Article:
Obama’s two-front war isn’t over, and neither is ours
As if we needed to be reminded, the war on terrorism is not over. More than a hundred and fifty British soldiers wounded in action, and at least seventeen military deaths in a month. Which means the deaths of who knows how many others, including non-combatants. Well-informed commentators are quick to point out that casualties are this low only because we’ve effectively purchased the support of local women-hating warlords who are just as bad if not worse than their Taliban equivalents in Afghanistan. Some brave new world.
That’s not the war I’m talking about, however. Barack Obama won the US Presidency on a platform which promised to end the war in Iraq and focus on Afghanistan, but amidst his supporters and activists were hundreds of thousands who wanted all US soldiers to be brought home immediately. Many of whom, even from the outset, felt let down by Obama’s ‘pragmatism’ in announcing delays to troop withdrawals. When funding for Obama’s strategy came up for vote through supplemental appropriations, Democratic Congressmen were browbeaten into supporting it – though some thirty Democratic Congressmen voted against it.
In the video linked to above, Jane Hamsher (author of Firedoglake) discusses how anti-war activism is falling down the priority list of many people in the USA. While attention is drawn to healthcare, however, conservative grassroots sentiment in the USA has not gone away – and is still as simplistic as ever. I experienced some of this myself yesterday on Facebook. The status of a friend demanding the shutting down of a group which is titled “Soldiers are not heroes” – and the sentiments which followed such a status were jingoistic rubbish reminiscent of Tony Blair’s response to a heckler that he wouldn’t get away with heckling in Iraq. As if that justifies absolutely anything.
Why is a non-event on Facebook important? Have a look at the two groups: ‘Soldiers are not heroes’ (hardly a revolutionary contention about men and women paid to kill people) has a mere 3,710 members. Yet it engenders a frothing hatred in denizens of the group “Petition to remove ‘Soldiers are not heroes’ from Facebook“. Which, wait for it, has 473,721 members at the time of writing. People who are saying not that they hate soldiers but that they think hero-worship should be controlled are compared to racist groups, denounced as terrorists and so on. “Our soldiers are the only reason you can say that, they’re fighting for our freedom!” is a pretty regular refrain.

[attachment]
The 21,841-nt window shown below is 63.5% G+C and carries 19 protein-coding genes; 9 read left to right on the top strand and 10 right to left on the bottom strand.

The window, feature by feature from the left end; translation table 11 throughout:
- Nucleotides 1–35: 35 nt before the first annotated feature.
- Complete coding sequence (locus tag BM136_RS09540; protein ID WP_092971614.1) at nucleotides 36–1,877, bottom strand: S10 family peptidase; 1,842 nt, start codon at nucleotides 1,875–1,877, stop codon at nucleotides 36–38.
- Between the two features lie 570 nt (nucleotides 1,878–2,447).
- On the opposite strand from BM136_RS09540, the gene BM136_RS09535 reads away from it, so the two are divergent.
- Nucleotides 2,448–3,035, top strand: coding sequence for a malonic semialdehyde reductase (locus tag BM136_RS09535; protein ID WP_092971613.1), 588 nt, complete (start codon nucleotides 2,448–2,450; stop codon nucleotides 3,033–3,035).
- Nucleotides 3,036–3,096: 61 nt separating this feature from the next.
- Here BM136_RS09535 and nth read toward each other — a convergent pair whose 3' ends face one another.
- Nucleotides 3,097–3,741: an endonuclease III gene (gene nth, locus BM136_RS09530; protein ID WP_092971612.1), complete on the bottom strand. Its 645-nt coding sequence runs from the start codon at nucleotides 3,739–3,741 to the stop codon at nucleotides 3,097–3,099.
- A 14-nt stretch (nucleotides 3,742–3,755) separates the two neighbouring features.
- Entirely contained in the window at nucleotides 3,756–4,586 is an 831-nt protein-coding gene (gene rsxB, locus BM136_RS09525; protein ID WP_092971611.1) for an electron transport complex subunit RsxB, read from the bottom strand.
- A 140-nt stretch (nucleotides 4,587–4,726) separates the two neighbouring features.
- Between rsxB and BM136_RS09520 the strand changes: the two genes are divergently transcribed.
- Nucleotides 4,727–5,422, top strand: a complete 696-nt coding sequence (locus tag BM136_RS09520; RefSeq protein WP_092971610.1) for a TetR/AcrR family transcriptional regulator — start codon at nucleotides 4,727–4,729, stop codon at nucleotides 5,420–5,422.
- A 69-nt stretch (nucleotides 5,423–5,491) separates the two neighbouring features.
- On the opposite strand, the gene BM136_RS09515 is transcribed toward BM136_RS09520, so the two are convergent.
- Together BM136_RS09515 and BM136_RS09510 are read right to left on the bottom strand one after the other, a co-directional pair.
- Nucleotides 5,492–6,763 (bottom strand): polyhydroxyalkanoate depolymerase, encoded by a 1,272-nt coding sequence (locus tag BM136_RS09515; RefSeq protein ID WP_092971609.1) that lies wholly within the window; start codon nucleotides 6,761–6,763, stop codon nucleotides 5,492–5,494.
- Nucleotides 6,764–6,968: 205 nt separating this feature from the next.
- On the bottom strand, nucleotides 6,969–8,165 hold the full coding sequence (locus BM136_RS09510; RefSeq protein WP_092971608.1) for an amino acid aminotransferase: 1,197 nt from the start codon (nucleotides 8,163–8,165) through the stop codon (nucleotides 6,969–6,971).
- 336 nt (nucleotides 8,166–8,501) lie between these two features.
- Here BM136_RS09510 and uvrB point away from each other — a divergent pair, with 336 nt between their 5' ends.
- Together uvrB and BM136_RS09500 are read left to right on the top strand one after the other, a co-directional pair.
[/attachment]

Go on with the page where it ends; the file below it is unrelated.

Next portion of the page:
If culture is ‘shared attitudes, values, goals and practices’ then such a vociferous Facebook group definitely counts. It is a clear sign that we have a long way to go to convince people that attacking nations like Iraq and Afghanistan – regardless of what it will do to their internal situation – has zero positive effect upon the ‘freedom’ in the UK and US. In fact, in respect of something Prof. Geras was criticizing yesterday, I’d maintain the war had a negative effect. There were any number of people who felt that they were being pressured and bullied to keep their mouths shut.
Support for the war, critical or uncritical, was also support for the social and political pressures mounted by the ruling class as it geared up for war. You couldn’t, for example, be for the war and against the nationalistic fervour co-opted to it. One constituted the other; jingoism and racism are always and forever factors in war between capitalist nation-states. In America, this effect was much worse than in the UK just as (I gather from speaking to American friends) everything from the media, peer and even institutional pressure was brought to bear against dissent.